Innovative Volunteerism. Vello, Valley of the Sun United Way’s virtual tutoring program, quickly pivoted to connect volunteers to students at home, ensuring they wouldn’t be left behind despite uncertain school schedules. These volunteer tutors, typically employees of United Way corporate partners, share 30 minutes per week to improve student reading skills in school and at home. In partnership with several corporate partners, we launched the Connect United helpline for families navigating virtual learning technology. More than half of the I.T. hotline shifts were staffed with volunteers employed by the largest bank in the U.S. 

Diversified Employee Giving. Companies are providing employees simple ways to support solutions to racial, social, economic and education inequities, and, in some instances, matching employee donations to make the impact even greater. For example, one of the Big Four accounting firms quickly created an opportunity for employees to donate to a “Digital Divide” fund, creating equity for all students learning in a virtual setting. Others are partnering with United Way to use its digital giving platforms so employees can easily learn about and support emerging issues. 

Corporate support remains vital as the impact of the pandemic continues to widen gaps for struggling families. As one of our education partners stated recently, “Damage continues to be done on a daily basis and it will last for generations.”

It’s clear that cross-sector collaboration and partnership — with nonprofits, corporations and the public sector working together, listening to each other and responding nimbly — is critical to address the ever-changing, complex and critical needs of our communities. Companies are to be commended for “stepping up” and investing so strongly in local communities, and in such innovative ways, despite the impact many experienced to their own bottom lines due to the pandemic.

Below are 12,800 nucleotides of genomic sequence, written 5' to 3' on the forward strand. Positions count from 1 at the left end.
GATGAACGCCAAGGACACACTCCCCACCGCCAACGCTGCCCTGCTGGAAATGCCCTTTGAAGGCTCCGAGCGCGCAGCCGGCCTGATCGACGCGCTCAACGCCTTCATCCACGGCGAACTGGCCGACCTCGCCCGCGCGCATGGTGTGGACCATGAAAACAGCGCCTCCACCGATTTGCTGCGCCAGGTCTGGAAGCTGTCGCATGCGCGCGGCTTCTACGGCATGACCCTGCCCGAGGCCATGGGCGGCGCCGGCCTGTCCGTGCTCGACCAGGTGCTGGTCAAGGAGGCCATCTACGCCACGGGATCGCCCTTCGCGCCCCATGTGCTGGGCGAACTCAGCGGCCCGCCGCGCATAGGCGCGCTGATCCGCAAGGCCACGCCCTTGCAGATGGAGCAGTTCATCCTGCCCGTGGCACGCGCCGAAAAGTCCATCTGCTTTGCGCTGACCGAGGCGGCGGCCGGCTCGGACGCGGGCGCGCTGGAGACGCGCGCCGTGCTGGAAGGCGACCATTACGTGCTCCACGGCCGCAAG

Let this be an instructive case study of the leadership role companies can play by flexibly and responsively investing resources and engaging employees in solutions during our current community crisis, and beyond.  

Highlights from ‘The Voice of Corporate Philanthropy in Response to COVID-19 Worldwide’ Report

Charities Aid Foundation of America captured the voices of 73 corporations and corporate foundations that shared the impact of the pandemic on their philanthropic giving. The Volume #4 report, conducted June 25 to July 10, 2020, found:

  • 98.61% of corporations supported U.S.-based charitable organizations (past three months of giving)
  • 72.46% of giving was to Food Security/Agriculture (top area funded)
  • 43.66% of corporations increased their number of grants 

Carla Vargas Jasa is the president and chief executive officer of Valley of the Sun United Way in Phoenix, which serves the more than 4.3 million people of Maricopa County and is among the largest United Way chapters in the nation.